A: October is Breast Cancer Awareness Month. Breast cancer is one of the many cancers that affect both people and pets. Since many projects begin with animal studies, support for breast cancer research often benefits both people and pets.
Dogs are particularly prone to breast cancers. With each and every heat cycle, a dog’s body goes through a sixty day hormonal stimulation of the mammary tissue. This constant stimulation for four months a year leads to very high cancer rates. Fortunately, 99% of canine breast cancer can be prevented by spaying dogs before their first heat.
While breast cancer is less common in cats, it does occur. The risk is also drastically reduced when cats are spayed. Also, just like in people, reproduction and nursing reduces the risk of breast cancer in intact dogs and cats.
One ongoing effort to learn more about cancer and its root causes is the Morris Animal Foundation’s Golden Retriever Lifetime Study. This is the largest and longest effort undertaken to better understand cancer in dogs. It involves following 3,000 privately owned Golden Retrievers for ten to fourteen years. Participating veterinarians collect blood, hair, and toenail samples during examinations. Owners and veterinarians also regularly submit health, nutrition, and lifestyle information to the study database. Golden Retrievers were selected due to their popularity and their high incidence of cancer. Researchers hope to use this information to improve our knowledge of cancer in all breeds of dogs – and indeed in all animal species, including people.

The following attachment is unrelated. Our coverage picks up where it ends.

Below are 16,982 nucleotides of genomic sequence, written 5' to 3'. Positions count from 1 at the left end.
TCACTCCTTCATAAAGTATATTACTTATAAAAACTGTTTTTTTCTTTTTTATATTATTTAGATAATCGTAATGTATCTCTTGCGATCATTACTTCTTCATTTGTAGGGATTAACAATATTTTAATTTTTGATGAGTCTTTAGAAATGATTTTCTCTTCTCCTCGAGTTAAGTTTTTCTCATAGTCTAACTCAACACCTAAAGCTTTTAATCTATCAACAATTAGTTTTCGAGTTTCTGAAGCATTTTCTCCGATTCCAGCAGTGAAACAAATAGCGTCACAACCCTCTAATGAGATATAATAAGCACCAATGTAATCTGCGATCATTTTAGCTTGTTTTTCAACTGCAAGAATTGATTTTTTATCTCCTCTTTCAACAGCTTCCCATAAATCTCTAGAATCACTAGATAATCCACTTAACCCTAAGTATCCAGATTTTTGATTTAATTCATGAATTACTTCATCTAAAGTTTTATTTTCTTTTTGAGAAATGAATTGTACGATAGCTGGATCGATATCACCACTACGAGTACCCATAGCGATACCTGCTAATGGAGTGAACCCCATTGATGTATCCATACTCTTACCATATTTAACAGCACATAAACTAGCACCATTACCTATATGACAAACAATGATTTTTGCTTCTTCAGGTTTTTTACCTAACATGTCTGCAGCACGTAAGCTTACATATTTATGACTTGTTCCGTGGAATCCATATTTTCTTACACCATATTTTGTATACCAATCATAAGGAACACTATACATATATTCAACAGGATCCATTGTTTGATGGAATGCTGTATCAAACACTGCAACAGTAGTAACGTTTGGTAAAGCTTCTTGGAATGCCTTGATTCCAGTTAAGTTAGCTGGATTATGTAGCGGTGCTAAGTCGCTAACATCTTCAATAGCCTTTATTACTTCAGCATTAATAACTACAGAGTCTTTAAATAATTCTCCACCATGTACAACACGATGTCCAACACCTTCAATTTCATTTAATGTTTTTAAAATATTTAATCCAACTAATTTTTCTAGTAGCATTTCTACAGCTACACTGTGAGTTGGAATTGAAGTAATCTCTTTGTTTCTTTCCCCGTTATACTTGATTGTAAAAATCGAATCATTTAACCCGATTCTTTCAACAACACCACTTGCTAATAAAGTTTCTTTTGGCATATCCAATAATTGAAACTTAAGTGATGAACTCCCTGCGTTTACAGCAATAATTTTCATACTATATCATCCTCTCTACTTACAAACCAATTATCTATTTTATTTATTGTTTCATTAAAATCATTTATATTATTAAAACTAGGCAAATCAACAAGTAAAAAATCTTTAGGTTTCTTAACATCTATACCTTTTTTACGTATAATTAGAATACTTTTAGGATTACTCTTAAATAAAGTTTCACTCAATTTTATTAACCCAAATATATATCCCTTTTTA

Of course, one of the keys to successful cancer treatment is early detection. Maybe not so coincidentally, October is also National Pet Wellness Month. In human medicine, it is widely accepted that time and money spent on wellness programs drastically reduces the pain and high cost of serious illness while increasing the effectiveness of treatment. The same is true for our animal patients. The American Veterinary Medical Association, American Animal Hospital Association, American Association of Feline Practitioners, and the Virginia Veterinary Medical Association all strongly recommend examinations every six to twelve months for all pets. Many of these organizations also advocate regular wellness screenings including complete blood counts, blood chemistry panels, urinalyses, intestinal parasite checks and heartworm screenings. Ask your veterinarian for information on National Pet Wellness Month. More importantly, if it has been more than six months since you pet’s last checkup, schedule a wellness visit with your family veterinarian today.